60 Seconds with… Robert McCoy, senior product & communications manager, Sesame Bankhall Group

McCoy

Which product areas do you think lenders will target over the coming months and why?

It is too simple to see remortgaging as the target area but lenders have been focusing on this for most of the past year. Unfortunately, it has not stimulated a remortgage market. Expectations for a base rate rise have created talking points but the mass consumer market will not look to remortgage until the first letters land on the doormat with “Your payment will increase by £X on the XX/XX/XX.” There are some specifics that lenders can work on, however, such as Help to Buy remortgages. Many of the initial deals will be coming to an end. The tax changes in the July Budget may make some lenders look at their buy-to-let offering but it is too early to say if it will improve or restrict this type of lending.

Are there any product types missing from the market that you think would benefit borrowers?

Who remembers capped rates? I have been asking lenders for a while to look at offering these. A good first-time buyer deal with the flexibility of the low variable/tracker rate and the security of the cap must be a winner.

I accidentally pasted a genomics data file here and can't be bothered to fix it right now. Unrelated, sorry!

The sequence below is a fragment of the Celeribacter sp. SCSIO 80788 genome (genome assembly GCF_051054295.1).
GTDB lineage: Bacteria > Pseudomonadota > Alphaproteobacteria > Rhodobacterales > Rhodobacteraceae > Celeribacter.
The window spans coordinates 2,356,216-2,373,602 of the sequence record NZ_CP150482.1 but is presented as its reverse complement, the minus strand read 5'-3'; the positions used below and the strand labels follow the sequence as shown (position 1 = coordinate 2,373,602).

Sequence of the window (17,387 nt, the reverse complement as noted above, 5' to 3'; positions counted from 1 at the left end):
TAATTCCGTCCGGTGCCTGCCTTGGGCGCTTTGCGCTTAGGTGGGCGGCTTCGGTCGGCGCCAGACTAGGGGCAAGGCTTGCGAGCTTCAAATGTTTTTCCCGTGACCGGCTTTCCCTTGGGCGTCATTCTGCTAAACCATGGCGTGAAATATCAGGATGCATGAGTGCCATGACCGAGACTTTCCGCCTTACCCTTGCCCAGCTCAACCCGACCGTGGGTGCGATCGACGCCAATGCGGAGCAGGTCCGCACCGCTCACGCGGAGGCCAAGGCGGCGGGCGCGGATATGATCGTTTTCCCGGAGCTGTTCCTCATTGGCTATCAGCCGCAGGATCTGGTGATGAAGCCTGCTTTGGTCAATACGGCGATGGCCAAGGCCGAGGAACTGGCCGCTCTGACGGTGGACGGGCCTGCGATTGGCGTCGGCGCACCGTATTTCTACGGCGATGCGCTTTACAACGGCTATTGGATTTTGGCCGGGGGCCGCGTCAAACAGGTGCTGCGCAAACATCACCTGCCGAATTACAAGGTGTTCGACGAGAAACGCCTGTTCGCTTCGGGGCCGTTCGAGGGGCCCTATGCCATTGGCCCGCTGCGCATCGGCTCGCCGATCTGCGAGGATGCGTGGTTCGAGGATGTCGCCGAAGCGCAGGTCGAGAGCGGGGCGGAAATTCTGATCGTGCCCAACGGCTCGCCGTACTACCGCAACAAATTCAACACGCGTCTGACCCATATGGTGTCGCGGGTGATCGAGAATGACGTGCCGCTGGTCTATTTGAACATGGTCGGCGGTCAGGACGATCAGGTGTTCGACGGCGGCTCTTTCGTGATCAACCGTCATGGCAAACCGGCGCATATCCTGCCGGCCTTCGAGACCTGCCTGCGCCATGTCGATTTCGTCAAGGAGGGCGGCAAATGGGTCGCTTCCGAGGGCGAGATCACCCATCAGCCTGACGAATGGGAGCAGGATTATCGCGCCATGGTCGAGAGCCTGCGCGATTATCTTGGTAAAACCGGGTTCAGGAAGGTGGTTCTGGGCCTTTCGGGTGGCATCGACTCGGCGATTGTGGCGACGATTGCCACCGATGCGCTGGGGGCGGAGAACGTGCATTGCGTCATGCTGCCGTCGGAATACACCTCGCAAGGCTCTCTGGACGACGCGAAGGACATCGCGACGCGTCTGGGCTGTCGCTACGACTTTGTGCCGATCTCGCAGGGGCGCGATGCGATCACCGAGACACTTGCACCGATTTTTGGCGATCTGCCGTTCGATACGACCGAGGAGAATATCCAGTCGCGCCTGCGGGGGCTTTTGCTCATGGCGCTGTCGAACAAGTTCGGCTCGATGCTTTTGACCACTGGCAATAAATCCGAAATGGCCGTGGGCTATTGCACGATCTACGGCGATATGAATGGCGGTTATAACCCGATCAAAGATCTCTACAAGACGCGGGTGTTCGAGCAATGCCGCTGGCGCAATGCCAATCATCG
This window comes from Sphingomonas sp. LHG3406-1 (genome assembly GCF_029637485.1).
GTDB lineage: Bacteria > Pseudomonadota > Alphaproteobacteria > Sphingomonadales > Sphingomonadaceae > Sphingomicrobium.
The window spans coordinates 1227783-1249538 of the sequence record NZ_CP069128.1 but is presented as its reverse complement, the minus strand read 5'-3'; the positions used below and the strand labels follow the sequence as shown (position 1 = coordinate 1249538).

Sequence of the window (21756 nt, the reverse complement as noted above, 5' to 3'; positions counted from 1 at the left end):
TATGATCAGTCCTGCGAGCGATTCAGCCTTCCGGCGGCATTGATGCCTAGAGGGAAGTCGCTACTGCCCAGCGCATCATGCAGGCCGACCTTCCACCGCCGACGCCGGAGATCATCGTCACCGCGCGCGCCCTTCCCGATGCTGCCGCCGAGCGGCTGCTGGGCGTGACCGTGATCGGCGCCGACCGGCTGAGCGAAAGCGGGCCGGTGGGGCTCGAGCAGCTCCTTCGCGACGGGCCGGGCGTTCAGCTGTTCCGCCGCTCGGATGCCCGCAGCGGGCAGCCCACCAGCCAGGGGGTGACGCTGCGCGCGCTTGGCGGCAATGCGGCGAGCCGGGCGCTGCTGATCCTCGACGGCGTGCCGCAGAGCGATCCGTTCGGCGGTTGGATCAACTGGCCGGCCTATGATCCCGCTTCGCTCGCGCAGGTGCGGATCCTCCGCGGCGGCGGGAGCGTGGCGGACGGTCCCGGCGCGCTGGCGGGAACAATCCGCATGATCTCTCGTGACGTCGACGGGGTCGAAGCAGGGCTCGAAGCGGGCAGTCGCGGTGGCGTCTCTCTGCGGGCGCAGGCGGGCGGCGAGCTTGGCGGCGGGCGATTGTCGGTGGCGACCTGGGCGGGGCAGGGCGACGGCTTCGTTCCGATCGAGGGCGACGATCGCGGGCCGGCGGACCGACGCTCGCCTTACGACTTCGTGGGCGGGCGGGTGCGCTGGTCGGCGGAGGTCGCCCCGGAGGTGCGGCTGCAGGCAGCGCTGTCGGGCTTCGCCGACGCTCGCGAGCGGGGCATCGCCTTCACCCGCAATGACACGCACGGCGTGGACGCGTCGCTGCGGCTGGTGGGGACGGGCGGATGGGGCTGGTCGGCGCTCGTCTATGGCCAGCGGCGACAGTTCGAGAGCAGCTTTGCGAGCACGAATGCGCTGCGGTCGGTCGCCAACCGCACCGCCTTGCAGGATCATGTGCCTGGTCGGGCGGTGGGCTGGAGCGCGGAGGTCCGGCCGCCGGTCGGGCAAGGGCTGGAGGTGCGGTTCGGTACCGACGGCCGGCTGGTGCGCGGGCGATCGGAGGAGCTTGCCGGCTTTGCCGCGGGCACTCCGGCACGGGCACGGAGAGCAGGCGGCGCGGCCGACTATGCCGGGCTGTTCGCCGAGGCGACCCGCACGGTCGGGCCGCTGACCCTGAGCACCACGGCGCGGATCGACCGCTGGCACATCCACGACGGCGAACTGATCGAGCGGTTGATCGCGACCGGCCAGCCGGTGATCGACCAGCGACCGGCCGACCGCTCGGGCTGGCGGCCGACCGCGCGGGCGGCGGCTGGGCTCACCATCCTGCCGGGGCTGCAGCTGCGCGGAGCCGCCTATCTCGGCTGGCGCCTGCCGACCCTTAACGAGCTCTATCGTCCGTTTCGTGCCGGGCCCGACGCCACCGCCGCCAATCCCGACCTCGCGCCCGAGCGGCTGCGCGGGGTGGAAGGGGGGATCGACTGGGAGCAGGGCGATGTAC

Which way will rates go in the next six months?

We will not see a repeat of what is happening in China but I would be surprised if the change in base rate happens before February 2016. It is likely that the MPC will wait for the November Inflation Report and then it is questionable if they will do it in December. The Governor may then decide to wait for the February report so my prediction is for a 0.25 per cent rise in March. Some lenders may cut rates near the end of the year to build pipeline for 2016 but many will hold off on some changes due to back-office technology amendments that they will have to implement for the Mortgage Credit Directive. 

If you could change one thing about the mortgage industry, what would it be?

Payment of a reasonable proc fee to advisers for retention from all lenders when customers come to the end of the deal, plus less administration on these deals.

What is the best advice you have received?

There is no point in getting frustrated when things don’t go your way. In this industry what goes around comes around – usually every two years.

What did you want to be when you were growing up?

A motor mechanic.

Which famous person (alive or dead) would you most like to meet?

Eric Morecombe. I often find myself quoting some of his one-liners.